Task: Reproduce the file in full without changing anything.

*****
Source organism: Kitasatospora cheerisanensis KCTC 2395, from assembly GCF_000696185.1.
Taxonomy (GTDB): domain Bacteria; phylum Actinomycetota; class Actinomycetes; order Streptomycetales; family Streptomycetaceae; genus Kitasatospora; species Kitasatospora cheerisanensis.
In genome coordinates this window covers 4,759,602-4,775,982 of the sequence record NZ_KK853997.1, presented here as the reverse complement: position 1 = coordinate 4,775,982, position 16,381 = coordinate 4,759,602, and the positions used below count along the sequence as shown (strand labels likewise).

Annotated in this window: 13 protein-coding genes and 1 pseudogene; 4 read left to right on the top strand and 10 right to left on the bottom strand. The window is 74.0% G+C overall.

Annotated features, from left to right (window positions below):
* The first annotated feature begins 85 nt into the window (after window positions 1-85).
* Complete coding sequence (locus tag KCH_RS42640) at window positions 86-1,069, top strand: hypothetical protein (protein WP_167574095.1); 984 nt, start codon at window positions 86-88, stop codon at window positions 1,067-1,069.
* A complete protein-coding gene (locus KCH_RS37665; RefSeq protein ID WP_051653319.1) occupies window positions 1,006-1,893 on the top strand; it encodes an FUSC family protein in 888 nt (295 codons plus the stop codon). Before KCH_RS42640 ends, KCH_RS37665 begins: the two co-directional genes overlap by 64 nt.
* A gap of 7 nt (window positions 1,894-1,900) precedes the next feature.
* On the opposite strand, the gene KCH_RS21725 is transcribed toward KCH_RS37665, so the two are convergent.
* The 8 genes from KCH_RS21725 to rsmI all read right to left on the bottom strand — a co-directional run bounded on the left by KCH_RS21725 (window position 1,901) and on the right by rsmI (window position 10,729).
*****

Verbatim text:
Source organism: Kitasatospora cheerisanensis KCTC 2395, from assembly GCF_000696185.1.
Taxonomy (GTDB): domain Bacteria; phylum Actinomycetota; class Actinomycetes; order Streptomycetales; family Streptomycetaceae; genus Kitasatospora; species Kitasatospora cheerisanensis.
In genome coordinates this window covers 4,759,602-4,775,982 of the sequence record NZ_KK853997.1, presented here as the reverse complement: position 1 = coordinate 4,775,982, position 16,381 = coordinate 4,759,602, and the positions used below count along the sequence as shown (strand labels likewise).

Annotated in this window: 13 protein-coding genes and 1 pseudogene; 4 read left to right on the top strand and 10 right to left on the bottom strand. The window is 74.0% G+C overall.

Annotated features, from left to right (window positions below):
* The first annotated feature begins 85 nt into the window (after window positions 1-85).
* Complete coding sequence (locus tag KCH_RS42640) at window positions 86-1,069, top strand: hypothetical protein (protein WP_167574095.1); 984 nt, start codon at window positions 86-88, stop codon at window positions 1,067-1,069.
* A complete protein-coding gene (locus KCH_RS37665; RefSeq protein ID WP_051653319.1) occupies window positions 1,006-1,893 on the top strand; it encodes an FUSC family protein in 888 nt (295 codons plus the stop codon). Before KCH_RS42640 ends, KCH_RS37665 begins: the two co-directional genes overlap by 64 nt.
* A gap of 7 nt (window positions 1,894-1,900) precedes the next feature.
* On the opposite strand, the gene KCH_RS21725 is transcribed toward KCH_RS37665, so the two are convergent.
* The 8 genes from KCH_RS21725 to rsmI all read right to left on the bottom strand — a co-directional run bounded on the left by KCH_RS21725 (window position 1,901) and on the right by rsmI (window position 10,729).